HAMBURG, Germany – The automotive industry always has been a major consumer of textiles, but it is deepening links with specialist fabric companies, including those linked to fashion.
Polestar, the Sweden-based subsidiary of China’s Geely Holding Group, was a key supporting partner of the Global Fashion Summit held in June in Copenhagen, Denmark. The company wants to find new sustainable materials to make a car that leaves the factory gates with a zero-carbon footprint by 2030.
While the existing Polestar 2, a 5-door liftback electric vehicle meant to take the Tesla Model 3 head-on, comes with vegan (no leather or animal products in processing) textile seating, the Polestar 5, scheduled for launch in 2024, will have its seat coverings made in an innovative 3D-knitting process that avoids waste.
This system already is used in the fashion and footwear sector, for instance, to make products for major fashion brands such as Uniqlo and Adidas, Polestar says. The Polestar 5 seats’ material mix will include recycled plastic bottles, flax fibers and recycled natural corks from the wine industry.
The company also is looking to boost sustainability for interiors using animal products: “Although only 5% to 10% of our customers choose leather, we are working at making leather more sustainable and obtaining it only from certified sources as a waste product of the meat industry,” a Polestar spokeswoman tells Wards.
She says the company uses a chromium-free production method utilizing natural sources of probiotics, enzymes and plant-based polymers as well as plant-based and synthetic tanning agents. “Grass feeding and regenerative farming practices are used in the entire supply chain,” she adds.
U.K.-based luxury marque Lotus, which also is Geely-owned, in 2023 will launch its Lotus Eletre, a luxury battery-electric CUV that will integrate an advanced wool-blend fabric on its seats (pictured, above) that are 50% lighter than traditional leather, allowing for further weight savings. German carmaker Audi, for its part, uses recycled plastic bottles ground into polyester yarn constituting 89% of its fourth-generation A3 car seat material.
Ferdinand Dudenhoeffer, a professor at the Center for Automotive Research at the University of Duisburg-Essen, in Germany, notes: “Volvo, Tesla, BMW, Audi and the likes are all turning away from leather seats, reflecting that the circular economy theme is becoming more prominent in their marketing concepts.”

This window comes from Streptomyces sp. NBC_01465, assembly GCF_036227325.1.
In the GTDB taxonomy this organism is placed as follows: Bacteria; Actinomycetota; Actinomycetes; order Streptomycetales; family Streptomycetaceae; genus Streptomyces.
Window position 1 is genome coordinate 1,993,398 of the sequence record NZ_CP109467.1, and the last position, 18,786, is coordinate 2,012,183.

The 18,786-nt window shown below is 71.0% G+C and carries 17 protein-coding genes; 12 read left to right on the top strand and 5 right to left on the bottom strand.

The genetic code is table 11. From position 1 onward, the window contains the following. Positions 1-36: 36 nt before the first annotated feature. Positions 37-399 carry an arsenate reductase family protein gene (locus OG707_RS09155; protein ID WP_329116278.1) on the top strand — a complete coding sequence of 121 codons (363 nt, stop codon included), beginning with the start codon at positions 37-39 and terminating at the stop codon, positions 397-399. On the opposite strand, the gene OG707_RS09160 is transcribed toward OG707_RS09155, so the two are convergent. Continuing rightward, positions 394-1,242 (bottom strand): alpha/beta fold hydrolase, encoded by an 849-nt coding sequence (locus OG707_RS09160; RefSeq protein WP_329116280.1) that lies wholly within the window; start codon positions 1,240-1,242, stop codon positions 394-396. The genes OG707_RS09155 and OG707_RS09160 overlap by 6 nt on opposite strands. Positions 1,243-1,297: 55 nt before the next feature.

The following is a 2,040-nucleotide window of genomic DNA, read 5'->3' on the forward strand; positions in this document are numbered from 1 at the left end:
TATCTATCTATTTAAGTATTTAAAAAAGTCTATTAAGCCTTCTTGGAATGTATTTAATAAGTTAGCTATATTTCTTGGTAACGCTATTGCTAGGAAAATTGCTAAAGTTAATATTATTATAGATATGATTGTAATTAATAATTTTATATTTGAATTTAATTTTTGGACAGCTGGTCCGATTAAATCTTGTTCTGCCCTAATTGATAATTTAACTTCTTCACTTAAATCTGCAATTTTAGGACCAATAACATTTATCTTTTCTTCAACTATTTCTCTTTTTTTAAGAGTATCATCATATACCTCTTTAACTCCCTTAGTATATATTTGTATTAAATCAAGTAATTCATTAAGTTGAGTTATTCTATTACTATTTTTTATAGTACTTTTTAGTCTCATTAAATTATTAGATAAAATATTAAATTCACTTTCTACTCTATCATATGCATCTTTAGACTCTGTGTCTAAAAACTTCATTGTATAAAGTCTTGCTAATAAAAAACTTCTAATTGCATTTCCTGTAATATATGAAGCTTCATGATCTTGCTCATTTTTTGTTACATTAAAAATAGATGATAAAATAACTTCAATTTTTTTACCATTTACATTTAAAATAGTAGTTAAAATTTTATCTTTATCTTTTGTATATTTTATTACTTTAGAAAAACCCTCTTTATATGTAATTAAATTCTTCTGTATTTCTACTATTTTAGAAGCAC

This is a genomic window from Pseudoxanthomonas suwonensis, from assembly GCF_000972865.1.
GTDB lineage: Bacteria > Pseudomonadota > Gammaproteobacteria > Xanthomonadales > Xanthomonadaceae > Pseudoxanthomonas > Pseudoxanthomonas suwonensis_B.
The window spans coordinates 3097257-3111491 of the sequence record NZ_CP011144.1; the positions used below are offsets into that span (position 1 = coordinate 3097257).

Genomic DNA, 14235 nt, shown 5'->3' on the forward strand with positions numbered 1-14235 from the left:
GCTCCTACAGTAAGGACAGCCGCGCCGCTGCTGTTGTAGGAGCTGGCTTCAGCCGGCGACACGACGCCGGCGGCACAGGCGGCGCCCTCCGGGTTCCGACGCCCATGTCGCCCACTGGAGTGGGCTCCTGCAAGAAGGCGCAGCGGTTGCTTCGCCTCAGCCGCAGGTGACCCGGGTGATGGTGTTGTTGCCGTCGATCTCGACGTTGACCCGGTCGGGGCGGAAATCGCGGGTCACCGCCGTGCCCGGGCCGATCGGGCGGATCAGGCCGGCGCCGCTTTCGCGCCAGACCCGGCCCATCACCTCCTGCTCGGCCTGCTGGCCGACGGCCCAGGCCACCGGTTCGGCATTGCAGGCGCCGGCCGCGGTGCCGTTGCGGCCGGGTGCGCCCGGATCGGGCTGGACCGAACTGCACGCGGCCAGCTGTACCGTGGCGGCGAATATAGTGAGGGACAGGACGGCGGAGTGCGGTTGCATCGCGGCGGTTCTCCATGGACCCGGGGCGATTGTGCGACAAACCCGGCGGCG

He calls Mercedes (pictured, below) “the notable exception,” saying, “It is not sustainable to waste the skins of cows after slaughtering for meat production.” A Mercedes spokesperson replies: “From next year we will gradually shift to only using sustainably produced and processed leather for all of our models. This involves everything, from cattle breeding to tanning.” The company requires that its entire leather supply chain is untainted by illegal deforestation and any natural forests cannot be cleared for land grazed by Mercedes leather-producing cattle.
Tanning agents must be vegan or substances that are completely chromium-free, such as being sourced from dried coffee beans or chestnuts. Mercedes also is researching vegan alternatives for real leather, for instance using renewable raw materials such as pulverized cactus fiber or fungus mycelium (the root-like structure of a fungus).
Downplaying the widespread notion that China, as a key auto market not known for putting sustainability over glamor and comfort, will never embrace vegan car seats at the expense of leather, Dudenhoeffer says the impact of Tesla as a key opinion leader in China probably will make younger Chinese drivers more receptive to the green shift.
“(China President) Xi Jinping might prefer leather, but if the boss of ‘Automaker X’ prefers vegan, it will be interesting to witness what direction the Chinese consumer trend will take,” says Dudenhoeffer.
On the R&D front, in Taiwan, the government-funded Taiwan Textile Research Institute (TTRI) is developing long-term thermal control water-based leathers with temperature-reactive phase change material (PCM) materials and water-based microencapsulation technology. These innovative materials have been widely used in home furnishing products, but a small batch trial production for car seats by the institute is under way.
The PCM materials wrapped with microcapsules are highly thermally conductive and can be easily added to leather coatings. The technology absorbs external heat and converts it into phase transition energy, maintaining leather temperatures at between 27°C to 31°C (80.6°F to 87.8°F) for significantly more time when in sunlight, than with untreated leathers. The microcapsule shells are composed of solvent-free waterborne polyurethane resin, which has no volatile organic compounds, heavy metals or formaldehyde.
“The more PCM is added to the leather, the better the thermal buffering effect will be,” Lin Po-Ju, TTRI applied materials section chief and Huang Chung-Mou, TTRI associate engineer, tell Wards. “The leather can be designed with different thicknesses, embossing and softness and is especially suitable for long drives for all types of RVs, commercial vehicles and EVs.”